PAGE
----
At the same time, these apps tend to offer brilliant ROI. Take Microsoft Teams. Forrester’s 32-page report, The Total Economic Impact of Microsoft Teams, calculated the ROI from Teams adoption to be a real wow at 832%.
ROI Grows Over Time
ROI is a moving target, and with the cloud the economic benefits build over time.
“ROI will change dynamically over time. Many organizations have shown that they begin to achieve increased organizational efficiencies and reduced costs after they reach a certain tipping point, a point at which they have moved a certain significant percentage of their infrastructure to the cloud. Being freed of the ongoing work involved with purchasing, installing, configuring and upgrading hardware pays off over months and years, but when buyers begin avoiding major tool purchases, or when they are able to close a data center, then there is often a sudden, step-wise increase in the return,” the ISG blog argues.
Cloud Governance Contains Costs and Boosts ROI
There is an interesting cloud conundrum. If the cloud is not done right, it can actually be more expensive. But as the saying goes, ‘you get what you pay for’ and even with a poorly managed costly cloud solution, the ROI can still be greater than its on-premises counterpart. Part of this is the IT efficiency we discussed earlier, and part is the productivity benefit the cloud generally offers.
How Lower Cloud TCO Boosts ROI
But to truly maximize Cloud ROI, reducing TCO is critical. Cost control comes from cloud governance. A big first step is controlling who manages the cloud, and especially who can create new workloads—workloads that are not always necessary. The answer is Role-Based Access Control (RBAC) to control and limit the ability to create these workloads.
If you are working with a cloud provider such as AWS or Microsoft Azure, you may be buying processing that is equivalent to what the actual on-premises infrastructure might represent. For instance, you can buy an Azure SKU that has the equivalent of 128 processors. IT may choose this capacity without knowing the true need or perhaps wanting to have room to grow. Instead, determine exactly what you need, and buy only that.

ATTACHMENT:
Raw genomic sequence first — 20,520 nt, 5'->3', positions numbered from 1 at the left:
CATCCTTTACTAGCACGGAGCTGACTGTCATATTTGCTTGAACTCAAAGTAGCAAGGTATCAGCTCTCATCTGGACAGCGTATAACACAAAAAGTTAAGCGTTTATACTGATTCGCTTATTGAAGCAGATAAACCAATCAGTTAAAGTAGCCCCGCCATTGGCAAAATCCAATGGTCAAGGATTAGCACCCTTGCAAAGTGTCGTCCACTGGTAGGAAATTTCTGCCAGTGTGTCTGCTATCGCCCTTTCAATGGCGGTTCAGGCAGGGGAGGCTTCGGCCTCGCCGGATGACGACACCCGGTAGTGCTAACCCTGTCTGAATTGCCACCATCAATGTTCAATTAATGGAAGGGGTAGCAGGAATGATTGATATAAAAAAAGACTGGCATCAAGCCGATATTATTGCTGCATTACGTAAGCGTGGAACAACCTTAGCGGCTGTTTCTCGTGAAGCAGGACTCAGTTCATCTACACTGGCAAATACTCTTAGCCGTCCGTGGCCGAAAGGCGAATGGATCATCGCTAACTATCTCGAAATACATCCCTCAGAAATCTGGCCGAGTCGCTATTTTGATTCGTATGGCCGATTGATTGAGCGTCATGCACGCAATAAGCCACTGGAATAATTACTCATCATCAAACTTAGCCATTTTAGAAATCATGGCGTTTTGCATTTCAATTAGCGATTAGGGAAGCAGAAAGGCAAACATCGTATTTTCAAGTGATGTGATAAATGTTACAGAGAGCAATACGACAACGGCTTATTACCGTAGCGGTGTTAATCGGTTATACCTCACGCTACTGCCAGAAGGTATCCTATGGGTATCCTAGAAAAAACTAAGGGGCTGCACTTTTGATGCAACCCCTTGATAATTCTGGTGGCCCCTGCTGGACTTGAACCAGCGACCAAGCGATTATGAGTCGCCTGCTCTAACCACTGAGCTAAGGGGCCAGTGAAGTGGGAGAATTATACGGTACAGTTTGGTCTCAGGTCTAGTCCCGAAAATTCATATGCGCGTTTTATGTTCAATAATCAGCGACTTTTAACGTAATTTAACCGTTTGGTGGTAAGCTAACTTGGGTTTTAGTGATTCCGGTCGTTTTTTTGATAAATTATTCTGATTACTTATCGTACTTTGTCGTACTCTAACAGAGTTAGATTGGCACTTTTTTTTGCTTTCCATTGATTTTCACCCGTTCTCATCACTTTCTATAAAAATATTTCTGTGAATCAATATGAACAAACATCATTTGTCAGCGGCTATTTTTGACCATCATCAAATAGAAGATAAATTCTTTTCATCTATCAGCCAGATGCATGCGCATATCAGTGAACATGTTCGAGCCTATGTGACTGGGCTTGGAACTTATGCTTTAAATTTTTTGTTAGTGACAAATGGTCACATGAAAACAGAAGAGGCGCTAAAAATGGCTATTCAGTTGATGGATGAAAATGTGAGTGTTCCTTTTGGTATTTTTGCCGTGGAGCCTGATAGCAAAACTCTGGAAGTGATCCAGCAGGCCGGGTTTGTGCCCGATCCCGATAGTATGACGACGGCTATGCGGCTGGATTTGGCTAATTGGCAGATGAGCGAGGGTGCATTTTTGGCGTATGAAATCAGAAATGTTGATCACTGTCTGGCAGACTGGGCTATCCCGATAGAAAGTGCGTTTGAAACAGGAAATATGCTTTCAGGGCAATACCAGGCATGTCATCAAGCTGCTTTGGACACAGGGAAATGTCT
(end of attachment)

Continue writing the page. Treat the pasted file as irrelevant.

Once you have acquired capacity, use it efficiently and avoid buying new capacity you don’t truly need.
Containing Cloud Sprawl
Don’t think uncontrolled cloud sprawl is an issue? In an environment where the cloud is carefully managed, a developer, an IT admin or even end user department can simply place an order with the cloud provider and in minutes new workloads, apps or services are deployed at a cost than can easily crush your budget.
Now imagine that person wanted the same capacity on-prem. They’d have to order up the hardware, connect it to the network and deal with all the software issues—and need management approval to even start the project.
Guardrails are needed, such as defining who can buy cloud resources and what resources are approved for purchase. This should be controlled not just through policies but also Role-Based Access that establishes group roles for cloud resources.
A well-managed approach to the cloud makes for better results, and economics that Milton Friedman and Paul Krugman could both agree on.